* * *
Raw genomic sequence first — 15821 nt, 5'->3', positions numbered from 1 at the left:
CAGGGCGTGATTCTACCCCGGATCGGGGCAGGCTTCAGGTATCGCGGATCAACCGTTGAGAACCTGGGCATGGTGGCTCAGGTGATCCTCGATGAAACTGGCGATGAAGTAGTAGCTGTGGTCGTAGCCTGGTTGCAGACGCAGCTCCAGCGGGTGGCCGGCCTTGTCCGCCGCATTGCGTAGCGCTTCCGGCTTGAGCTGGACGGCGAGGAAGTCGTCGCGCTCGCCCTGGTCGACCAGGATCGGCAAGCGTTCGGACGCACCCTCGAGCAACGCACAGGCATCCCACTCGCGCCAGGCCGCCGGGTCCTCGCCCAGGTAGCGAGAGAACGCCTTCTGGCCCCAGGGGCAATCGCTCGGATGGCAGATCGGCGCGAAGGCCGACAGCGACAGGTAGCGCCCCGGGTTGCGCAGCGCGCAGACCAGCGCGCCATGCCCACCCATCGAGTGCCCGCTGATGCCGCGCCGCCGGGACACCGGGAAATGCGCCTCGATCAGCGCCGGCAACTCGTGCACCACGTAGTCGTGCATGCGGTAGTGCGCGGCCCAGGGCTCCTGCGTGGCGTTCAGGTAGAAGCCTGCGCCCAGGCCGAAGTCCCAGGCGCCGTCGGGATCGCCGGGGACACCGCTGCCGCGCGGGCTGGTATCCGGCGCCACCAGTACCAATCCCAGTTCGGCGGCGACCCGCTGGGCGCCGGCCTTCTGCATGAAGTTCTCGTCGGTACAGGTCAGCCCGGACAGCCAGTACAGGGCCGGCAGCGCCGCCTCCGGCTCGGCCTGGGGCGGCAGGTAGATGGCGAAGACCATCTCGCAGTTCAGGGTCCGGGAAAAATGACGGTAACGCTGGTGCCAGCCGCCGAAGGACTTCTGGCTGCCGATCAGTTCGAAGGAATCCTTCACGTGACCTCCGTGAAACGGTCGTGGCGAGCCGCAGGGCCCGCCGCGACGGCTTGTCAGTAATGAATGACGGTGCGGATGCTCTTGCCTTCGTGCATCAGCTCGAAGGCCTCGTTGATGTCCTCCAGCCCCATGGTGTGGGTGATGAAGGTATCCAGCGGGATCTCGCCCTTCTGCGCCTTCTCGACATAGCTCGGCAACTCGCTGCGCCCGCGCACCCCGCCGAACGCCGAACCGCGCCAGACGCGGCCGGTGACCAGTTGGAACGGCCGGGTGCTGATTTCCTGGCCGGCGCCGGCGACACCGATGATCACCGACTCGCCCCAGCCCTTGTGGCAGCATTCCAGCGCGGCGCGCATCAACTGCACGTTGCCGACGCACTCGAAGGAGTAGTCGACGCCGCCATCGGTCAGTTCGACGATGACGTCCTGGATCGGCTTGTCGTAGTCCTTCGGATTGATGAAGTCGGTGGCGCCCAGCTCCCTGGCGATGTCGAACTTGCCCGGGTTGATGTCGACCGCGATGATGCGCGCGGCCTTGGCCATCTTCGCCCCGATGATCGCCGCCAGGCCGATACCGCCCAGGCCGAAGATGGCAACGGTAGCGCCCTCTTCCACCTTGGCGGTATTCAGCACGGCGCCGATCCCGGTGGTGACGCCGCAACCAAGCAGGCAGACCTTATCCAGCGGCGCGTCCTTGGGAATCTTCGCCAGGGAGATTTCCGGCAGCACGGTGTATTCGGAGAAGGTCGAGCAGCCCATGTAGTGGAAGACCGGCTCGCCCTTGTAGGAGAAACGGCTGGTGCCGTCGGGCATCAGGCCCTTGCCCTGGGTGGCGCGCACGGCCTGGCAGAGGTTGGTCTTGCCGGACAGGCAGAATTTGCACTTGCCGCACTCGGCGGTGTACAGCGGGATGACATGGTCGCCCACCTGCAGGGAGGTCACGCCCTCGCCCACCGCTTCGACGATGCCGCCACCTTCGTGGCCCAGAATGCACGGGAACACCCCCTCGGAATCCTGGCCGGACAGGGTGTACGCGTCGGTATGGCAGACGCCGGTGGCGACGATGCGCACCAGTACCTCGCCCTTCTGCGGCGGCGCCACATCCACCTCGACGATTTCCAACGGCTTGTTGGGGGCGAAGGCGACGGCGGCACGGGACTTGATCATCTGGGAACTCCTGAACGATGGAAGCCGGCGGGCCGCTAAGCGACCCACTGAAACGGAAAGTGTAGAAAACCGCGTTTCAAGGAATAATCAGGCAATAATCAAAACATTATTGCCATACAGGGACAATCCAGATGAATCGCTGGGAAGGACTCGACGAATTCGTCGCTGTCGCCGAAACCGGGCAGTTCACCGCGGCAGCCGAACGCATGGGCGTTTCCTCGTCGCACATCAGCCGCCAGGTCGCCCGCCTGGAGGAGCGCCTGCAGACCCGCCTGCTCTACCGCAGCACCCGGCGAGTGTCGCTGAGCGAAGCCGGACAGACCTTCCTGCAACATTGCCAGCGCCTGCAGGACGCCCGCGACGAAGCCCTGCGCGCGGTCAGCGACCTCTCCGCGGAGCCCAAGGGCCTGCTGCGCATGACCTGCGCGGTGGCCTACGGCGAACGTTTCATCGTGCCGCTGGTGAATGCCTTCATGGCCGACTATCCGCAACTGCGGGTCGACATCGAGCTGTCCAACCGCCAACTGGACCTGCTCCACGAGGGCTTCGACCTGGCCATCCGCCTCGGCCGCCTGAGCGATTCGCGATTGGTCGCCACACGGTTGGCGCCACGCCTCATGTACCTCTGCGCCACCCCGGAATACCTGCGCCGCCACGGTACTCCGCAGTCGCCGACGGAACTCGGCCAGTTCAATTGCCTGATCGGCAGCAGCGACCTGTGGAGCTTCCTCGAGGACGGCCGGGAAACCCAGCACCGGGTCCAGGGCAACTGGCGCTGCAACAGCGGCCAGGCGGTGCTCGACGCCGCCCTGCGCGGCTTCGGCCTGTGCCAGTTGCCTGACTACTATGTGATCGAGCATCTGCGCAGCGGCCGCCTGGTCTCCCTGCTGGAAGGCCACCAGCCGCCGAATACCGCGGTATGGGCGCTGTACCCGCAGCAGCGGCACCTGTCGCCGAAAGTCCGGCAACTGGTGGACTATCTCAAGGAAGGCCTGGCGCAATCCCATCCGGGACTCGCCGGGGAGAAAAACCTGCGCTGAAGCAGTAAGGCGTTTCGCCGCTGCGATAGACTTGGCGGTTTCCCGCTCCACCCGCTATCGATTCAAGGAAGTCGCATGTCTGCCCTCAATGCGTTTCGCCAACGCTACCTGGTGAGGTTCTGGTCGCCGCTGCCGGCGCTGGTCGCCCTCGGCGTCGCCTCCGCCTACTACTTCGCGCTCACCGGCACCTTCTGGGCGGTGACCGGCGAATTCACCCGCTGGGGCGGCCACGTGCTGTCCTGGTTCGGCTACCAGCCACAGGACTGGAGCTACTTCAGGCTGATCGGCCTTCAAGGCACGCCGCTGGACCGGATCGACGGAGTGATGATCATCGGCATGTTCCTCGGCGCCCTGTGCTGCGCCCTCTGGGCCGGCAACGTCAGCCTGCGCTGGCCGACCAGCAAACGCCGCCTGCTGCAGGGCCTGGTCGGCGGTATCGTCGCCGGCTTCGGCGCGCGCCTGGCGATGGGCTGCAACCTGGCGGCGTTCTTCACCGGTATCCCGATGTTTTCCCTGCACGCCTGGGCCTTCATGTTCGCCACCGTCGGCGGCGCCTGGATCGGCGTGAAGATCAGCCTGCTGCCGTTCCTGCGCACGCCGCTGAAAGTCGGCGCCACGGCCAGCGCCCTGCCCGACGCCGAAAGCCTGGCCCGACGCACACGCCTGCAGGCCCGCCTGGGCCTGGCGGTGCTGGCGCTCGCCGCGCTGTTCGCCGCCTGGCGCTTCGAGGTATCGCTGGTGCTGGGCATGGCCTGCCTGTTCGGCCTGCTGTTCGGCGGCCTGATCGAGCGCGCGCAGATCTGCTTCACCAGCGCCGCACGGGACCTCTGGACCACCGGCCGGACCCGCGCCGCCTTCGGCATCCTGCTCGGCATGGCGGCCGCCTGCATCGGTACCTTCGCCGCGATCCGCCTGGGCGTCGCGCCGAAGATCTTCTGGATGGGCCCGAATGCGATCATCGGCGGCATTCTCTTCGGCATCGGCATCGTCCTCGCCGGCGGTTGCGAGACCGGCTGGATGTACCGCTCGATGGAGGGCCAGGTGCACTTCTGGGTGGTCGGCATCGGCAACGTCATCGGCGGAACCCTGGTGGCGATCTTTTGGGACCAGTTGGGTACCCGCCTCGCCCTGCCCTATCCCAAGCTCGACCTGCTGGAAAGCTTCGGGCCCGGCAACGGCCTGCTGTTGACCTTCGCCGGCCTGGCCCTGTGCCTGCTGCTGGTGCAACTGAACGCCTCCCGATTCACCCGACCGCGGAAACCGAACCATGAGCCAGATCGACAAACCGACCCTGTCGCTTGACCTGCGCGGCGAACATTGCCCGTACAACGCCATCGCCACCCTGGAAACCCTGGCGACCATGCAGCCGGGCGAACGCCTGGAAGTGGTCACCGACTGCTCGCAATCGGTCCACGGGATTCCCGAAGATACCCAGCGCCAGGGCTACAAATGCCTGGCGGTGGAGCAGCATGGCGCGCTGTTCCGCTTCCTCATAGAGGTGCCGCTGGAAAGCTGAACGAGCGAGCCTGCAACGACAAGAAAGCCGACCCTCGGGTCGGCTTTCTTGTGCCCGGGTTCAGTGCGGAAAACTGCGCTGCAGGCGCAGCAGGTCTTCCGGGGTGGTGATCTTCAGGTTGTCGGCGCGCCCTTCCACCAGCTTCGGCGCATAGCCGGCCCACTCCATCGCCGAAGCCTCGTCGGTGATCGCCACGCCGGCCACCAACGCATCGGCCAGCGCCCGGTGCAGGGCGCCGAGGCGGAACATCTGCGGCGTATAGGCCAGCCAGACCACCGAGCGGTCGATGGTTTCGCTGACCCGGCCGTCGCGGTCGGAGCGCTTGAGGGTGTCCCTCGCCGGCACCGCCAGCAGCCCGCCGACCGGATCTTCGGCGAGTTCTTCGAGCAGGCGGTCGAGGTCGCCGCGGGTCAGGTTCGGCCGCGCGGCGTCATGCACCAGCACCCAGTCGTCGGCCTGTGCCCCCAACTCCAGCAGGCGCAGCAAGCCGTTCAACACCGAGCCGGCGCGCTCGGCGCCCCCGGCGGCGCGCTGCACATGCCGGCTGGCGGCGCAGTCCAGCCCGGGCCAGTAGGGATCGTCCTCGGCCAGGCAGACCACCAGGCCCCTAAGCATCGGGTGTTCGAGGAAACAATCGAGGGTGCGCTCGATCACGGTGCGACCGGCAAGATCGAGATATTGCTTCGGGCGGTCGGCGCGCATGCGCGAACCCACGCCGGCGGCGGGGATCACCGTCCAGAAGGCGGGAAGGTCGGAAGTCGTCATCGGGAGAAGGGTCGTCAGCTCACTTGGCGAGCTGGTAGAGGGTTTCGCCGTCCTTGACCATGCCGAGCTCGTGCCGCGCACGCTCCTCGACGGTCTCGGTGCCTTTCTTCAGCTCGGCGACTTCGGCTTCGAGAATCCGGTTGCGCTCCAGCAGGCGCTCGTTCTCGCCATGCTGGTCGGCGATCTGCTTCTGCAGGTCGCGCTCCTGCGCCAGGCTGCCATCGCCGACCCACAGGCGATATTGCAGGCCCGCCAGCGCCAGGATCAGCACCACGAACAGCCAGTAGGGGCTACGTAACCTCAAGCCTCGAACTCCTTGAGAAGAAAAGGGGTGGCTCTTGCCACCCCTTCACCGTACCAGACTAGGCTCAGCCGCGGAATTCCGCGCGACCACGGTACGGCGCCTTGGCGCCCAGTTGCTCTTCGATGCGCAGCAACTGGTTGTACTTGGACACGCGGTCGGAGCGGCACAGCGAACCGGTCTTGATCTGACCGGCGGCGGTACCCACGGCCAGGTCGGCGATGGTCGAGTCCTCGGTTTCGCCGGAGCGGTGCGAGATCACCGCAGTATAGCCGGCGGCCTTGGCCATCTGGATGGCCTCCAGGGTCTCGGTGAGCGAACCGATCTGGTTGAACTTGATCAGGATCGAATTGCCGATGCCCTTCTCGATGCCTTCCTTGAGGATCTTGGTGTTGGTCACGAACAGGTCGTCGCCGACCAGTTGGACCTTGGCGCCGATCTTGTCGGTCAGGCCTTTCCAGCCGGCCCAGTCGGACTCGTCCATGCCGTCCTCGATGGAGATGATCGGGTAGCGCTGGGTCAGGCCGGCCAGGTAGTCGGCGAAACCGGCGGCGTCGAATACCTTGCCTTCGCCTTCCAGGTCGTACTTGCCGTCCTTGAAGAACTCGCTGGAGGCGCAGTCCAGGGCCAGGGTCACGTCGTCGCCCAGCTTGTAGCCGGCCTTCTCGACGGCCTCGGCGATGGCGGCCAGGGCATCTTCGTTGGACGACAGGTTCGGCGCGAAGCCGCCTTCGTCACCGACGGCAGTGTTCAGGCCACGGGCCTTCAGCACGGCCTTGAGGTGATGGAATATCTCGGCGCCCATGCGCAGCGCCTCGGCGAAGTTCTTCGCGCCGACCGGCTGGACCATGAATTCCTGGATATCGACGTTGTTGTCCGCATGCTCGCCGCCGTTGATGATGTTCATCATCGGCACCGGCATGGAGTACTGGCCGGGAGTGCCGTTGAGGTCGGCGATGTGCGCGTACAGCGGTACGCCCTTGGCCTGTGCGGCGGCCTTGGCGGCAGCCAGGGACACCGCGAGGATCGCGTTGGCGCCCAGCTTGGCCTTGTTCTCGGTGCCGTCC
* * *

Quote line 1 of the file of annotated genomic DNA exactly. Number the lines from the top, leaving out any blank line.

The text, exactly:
Raw genomic sequence first — 15821 nt, 5'->3', positions numbered from 1 at the left: